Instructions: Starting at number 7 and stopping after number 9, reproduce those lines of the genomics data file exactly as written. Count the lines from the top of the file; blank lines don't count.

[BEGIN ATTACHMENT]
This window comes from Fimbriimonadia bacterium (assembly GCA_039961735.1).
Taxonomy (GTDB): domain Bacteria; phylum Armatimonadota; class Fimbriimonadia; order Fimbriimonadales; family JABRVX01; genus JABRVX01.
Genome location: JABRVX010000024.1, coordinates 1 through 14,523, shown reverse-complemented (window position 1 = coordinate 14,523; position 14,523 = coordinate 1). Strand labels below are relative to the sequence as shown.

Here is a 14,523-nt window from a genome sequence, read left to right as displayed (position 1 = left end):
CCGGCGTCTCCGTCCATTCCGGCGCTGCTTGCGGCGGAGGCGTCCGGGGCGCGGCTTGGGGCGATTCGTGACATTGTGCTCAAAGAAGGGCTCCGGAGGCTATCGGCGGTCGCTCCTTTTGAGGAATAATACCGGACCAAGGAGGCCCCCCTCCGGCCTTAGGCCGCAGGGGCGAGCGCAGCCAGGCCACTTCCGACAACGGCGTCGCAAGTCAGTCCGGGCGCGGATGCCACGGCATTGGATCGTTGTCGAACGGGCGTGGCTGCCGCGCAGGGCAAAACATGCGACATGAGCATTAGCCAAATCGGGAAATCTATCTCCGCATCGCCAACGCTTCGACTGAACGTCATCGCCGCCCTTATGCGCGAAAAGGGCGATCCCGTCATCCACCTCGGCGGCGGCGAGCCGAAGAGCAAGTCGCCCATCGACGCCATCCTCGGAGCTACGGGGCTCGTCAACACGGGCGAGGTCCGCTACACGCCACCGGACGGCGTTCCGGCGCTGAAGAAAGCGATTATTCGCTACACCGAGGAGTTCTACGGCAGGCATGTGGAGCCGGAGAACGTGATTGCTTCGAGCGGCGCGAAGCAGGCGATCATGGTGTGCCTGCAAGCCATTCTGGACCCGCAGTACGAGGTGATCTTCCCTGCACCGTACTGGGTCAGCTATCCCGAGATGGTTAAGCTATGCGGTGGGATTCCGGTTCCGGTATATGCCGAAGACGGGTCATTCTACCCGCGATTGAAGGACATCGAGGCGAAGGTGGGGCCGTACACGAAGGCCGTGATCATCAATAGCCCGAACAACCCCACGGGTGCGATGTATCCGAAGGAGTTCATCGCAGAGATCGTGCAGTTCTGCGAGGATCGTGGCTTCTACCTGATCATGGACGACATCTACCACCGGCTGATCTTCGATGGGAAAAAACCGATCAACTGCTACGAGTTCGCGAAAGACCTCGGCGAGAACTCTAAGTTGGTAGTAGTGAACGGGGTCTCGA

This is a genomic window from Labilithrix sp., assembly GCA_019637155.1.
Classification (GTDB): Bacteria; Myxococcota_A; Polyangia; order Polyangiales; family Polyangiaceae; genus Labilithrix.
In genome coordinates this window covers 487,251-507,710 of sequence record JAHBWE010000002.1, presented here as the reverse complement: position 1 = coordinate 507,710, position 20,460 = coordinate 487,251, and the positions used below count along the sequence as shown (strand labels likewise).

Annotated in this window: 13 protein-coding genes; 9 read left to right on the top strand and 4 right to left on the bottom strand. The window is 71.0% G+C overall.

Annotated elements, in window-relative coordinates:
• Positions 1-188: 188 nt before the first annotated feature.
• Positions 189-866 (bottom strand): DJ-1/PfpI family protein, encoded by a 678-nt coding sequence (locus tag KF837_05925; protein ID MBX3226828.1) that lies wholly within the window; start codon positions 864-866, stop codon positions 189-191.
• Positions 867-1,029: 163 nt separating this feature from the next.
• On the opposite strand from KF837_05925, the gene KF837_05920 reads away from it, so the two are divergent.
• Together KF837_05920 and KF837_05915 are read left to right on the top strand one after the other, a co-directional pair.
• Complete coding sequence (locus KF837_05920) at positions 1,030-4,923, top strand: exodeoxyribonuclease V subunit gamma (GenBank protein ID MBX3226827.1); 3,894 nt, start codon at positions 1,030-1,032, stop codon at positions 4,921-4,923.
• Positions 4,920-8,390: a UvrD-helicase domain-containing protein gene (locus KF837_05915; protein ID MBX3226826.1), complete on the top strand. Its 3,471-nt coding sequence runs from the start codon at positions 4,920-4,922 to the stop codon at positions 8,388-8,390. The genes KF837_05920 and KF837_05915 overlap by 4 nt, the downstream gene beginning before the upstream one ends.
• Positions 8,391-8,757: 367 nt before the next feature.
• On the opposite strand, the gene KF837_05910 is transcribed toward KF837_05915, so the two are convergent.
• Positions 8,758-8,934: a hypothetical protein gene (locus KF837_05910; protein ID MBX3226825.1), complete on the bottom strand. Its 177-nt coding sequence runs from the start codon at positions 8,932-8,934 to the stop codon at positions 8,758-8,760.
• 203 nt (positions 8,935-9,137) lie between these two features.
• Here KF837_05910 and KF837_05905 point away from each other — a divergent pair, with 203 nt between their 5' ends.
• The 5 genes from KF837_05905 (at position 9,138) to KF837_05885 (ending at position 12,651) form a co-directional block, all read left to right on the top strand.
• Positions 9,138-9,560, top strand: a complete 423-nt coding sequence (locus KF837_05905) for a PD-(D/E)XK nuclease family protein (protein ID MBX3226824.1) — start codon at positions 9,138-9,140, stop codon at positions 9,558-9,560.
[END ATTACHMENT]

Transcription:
Classification (GTDB): Bacteria; Myxococcota_A; Polyangia; order Polyangiales; family Polyangiaceae; genus Labilithrix.
In genome coordinates this window covers 487,251-507,710 of sequence record JAHBWE010000002.1, presented here as the reverse complement: position 1 = coordinate 507,710, position 20,460 = coordinate 487,251, and the positions used below count along the sequence as shown (strand labels likewise).

Annotated in this window: 13 protein-coding genes; 9 read left to right on the top strand and 4 right to left on the bottom strand. The window is 71.0% G+C overall.